By: Oderah C. Nwaeze & Mackenzie M. Wrobel
Once a complaint has been filed, defendants have a finite period of time to decide what to do next. Among the list of options are: (a) ignore it (the U.S. is overly litigious anyways); (b) answer the allegations; (c) move to dismiss; or (d) cower in fear and settle immediately. More often than not, defendants choose option (c).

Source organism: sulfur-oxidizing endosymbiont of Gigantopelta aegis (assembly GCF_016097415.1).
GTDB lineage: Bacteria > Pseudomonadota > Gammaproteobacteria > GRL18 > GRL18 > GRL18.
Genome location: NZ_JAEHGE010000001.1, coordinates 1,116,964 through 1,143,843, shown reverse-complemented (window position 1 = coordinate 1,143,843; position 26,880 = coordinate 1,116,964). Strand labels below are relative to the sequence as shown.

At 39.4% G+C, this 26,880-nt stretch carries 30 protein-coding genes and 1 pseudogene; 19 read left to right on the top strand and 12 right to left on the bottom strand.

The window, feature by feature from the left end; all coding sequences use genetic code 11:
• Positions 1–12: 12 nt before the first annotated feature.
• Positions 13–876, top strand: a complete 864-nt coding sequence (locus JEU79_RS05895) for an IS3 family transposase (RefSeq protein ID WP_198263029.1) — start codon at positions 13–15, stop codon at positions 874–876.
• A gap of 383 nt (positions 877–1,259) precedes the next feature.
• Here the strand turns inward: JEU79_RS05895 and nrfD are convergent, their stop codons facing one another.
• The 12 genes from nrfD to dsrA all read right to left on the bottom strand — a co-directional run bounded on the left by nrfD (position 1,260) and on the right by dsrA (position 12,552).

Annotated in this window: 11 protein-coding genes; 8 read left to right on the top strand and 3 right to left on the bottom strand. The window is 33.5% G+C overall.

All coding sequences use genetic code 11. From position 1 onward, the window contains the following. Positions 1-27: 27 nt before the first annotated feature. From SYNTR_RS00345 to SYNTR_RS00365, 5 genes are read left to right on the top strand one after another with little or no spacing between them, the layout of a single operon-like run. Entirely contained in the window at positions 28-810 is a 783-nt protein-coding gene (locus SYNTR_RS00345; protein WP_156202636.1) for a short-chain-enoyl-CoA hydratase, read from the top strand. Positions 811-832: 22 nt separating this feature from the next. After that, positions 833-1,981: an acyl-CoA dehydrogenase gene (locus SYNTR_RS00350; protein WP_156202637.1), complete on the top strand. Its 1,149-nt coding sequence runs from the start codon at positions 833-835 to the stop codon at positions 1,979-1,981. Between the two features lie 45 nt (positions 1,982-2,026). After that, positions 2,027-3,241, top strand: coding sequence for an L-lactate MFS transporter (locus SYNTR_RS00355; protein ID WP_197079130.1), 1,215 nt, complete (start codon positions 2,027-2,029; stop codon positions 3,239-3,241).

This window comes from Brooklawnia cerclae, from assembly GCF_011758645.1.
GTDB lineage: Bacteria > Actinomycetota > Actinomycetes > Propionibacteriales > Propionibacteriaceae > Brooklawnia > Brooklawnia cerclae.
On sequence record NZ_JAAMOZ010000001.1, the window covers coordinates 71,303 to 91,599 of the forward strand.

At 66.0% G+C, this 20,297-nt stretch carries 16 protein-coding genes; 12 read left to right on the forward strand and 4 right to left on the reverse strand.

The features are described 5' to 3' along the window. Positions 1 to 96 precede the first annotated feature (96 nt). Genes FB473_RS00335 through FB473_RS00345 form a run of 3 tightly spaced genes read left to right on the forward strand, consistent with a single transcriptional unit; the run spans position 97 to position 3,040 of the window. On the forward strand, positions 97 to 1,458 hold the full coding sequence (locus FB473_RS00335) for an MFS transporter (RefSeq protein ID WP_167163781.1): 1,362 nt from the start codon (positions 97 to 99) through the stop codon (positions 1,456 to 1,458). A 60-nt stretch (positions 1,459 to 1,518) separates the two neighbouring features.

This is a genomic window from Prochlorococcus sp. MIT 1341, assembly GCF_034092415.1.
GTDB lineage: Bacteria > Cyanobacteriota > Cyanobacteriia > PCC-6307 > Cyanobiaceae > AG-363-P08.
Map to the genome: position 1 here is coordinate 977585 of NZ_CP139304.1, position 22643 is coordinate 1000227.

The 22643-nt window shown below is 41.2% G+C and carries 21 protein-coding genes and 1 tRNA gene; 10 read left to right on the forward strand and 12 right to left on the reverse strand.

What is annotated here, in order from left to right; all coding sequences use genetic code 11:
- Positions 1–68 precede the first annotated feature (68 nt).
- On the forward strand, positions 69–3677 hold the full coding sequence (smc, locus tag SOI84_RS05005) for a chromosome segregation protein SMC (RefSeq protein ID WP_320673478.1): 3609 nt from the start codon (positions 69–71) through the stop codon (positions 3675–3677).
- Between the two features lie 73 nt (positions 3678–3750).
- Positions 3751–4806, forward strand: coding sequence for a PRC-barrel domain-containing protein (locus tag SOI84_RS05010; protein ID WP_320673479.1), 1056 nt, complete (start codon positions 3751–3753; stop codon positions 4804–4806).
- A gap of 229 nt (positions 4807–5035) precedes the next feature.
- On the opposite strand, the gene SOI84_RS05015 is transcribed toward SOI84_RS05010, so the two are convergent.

The reality of moving to dismiss, however, is that the moving party often lacks a credible basis for dismissing the entire complaint. As a result, defendants frequently file a partial motion to dismiss on the day that a responsive pleading is due under the court’s rules (or some other date that the parties have agreed to file and serve a response). In circumstances where a plaintiff has filed a partial motion to dismiss, the parties usually — without formal agreement — focus their efforts on the partial motion, ignoring the fact that as of the deadline to file a responsive pleading, the defendant has not answered those allegations that are beyond the scope of the partial motion to dismiss. According to a recent decision from the Delaware Court of Chancery, that approach is a mistake. While the rules of civil procedure excuse a defendant from answering allegations that are subject to a partial motion to dismiss, nothing in the rules shields the defendant from failing to answer those allegations unrelated to the motion to dismiss in a timely manner.